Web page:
The Orchid Thief

12/24 I just completed The Orchid Thief by Susan Orlean. I discovered this book serendipitously. I think I first came upon the title in a small review of the book in one of those book review magazines you can get at Books a Million. Then, a friend told me of her love of Black Orchid perfume, and I thought the imagery might lead to a good poem or story, so I researched the perfume, then black orchids, then orchids, then orchid hunters. I kept coming upon the title of this book, so I read some more reviews and then ordered it.

I was not disappointed. The book is a wonderful example of creative nonfiction.
Of course, Susan Orlean is a fascinating writer, passionate for and dedicated to her craft. You can read a good bio and review of her writing here: or at her personal website:

The book is captivating. In fact, if I were to ever teach a course in creative nonfiction, I would use this book. There is a prologue with Susan Orlean’s comments on the movie Adaptation and a helpful appendix containing an interview with Susan Orlean, reading group questions, and topics for discussion.
There are other books I would use in this course as well, but I’ll list those in a future entry.

The Orchid Thief is a record of a journey into the history and world of orchid lovers, and into the world of South Florida. Having lived in Naples myself for two years (1980-1982), it was intriguing to revisit so many places through her writing and through her very sharp reporter’s eyes. It is an informative read. Orlean says, “There is a part of me that likes the pedagogical part of writing. I like that challenge of bringing knowledge to readers, material they didn’t know they would actually want to know.” She succeeded. I furiously marked up this book in admiration for her prose and to mark subjects for my own future research.

Often, I have so many regrets as I look back over the years and think about the thirteen different cities I’ve lived in. I regret not seeing things, experiencing more, meeting more people and gathering their stories. I also realized that many of those lost opportunities were due to my ignorance, to my not knowing the facts that would have driven my curiosity to see or experience or take an adventure. Some missed opportunities were due to a tight budget or timing. Some adventures require money, and many require time that work and family responsibilities may prohibit. Some appear with small windows of time that can clamp shut very quickly. If you miss the window, you’ve missed the adventure.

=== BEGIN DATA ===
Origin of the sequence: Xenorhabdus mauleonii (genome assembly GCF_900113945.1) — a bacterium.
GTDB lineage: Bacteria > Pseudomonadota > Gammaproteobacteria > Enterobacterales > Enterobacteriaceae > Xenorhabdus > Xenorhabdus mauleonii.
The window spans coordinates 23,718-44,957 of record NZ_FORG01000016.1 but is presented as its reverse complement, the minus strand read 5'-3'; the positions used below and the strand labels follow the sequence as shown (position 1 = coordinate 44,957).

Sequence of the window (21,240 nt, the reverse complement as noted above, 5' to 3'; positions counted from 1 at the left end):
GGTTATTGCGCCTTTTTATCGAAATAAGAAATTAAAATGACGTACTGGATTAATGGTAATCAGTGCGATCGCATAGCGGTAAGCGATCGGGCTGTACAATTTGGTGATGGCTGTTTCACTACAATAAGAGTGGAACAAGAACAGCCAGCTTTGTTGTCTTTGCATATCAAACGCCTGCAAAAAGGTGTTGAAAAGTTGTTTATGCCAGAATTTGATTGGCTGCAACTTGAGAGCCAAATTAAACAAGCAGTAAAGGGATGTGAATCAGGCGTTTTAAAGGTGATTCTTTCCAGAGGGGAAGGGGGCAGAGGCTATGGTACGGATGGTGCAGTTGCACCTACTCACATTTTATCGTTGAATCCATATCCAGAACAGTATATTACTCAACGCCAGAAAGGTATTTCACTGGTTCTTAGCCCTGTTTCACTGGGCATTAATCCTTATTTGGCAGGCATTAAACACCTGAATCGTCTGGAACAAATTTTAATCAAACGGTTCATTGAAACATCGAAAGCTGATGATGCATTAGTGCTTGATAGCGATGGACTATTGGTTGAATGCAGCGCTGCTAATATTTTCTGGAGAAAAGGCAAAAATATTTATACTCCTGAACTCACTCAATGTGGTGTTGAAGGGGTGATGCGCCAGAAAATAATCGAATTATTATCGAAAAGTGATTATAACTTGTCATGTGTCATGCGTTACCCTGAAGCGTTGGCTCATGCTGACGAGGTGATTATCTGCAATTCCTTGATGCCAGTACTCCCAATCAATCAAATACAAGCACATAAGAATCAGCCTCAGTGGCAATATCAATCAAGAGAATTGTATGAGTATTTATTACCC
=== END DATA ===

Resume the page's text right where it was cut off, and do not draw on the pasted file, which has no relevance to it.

Having said this, the reading of The Orchid Thief reminded me that I did have many adventures in South Florida. I fished in the waters around Key West, visited museums and small menageries, learned about chickee huts, hunted and fished in Golden Gate and the Everglades, killed and skinned my first rattlesnake, saw an alligator wrestler, swam in the ocean and baked on the beach, worked part-time for a plant nursery, learned Spanish, saw Naples’ famous swamp buggie races, gathered stories from Cuban immigrants (some were from the Mariel boat lift—heartbreaking stories), and sampled foods—common there, but I haven’t eaten them since. Perhaps I’ll develop and write about some of these in the future. There were some things I missed though, and one especially bothers me: When I lived there, I never remember looking at a single orchid.

I realize that living in South Florida changed me. I’ve returned there a few times—1990 when I was selling books, 1998 when I won the Ernest Hemingway Short Story competition, and 2000 when I met one of my best friends, Michael, for a wild weekend. Each time I returned, I realized I love everything about the region—including the heat. Susan Orlean says she is not a hot weather person, but I am. I could live there again in a minute. Why don’t I? I’ll have to give that question some thought. I do know that when the Hemingway conference was over in 1998, I almost didn’t get on the plane to return to Monroe.

I would recommend you read The Orchid Thief. Here is the correct bibliographical entry for the book in MLA style in case you ever need it:

Orlean, Susan. The Orchid Thief. New York: Ballantine, 2002.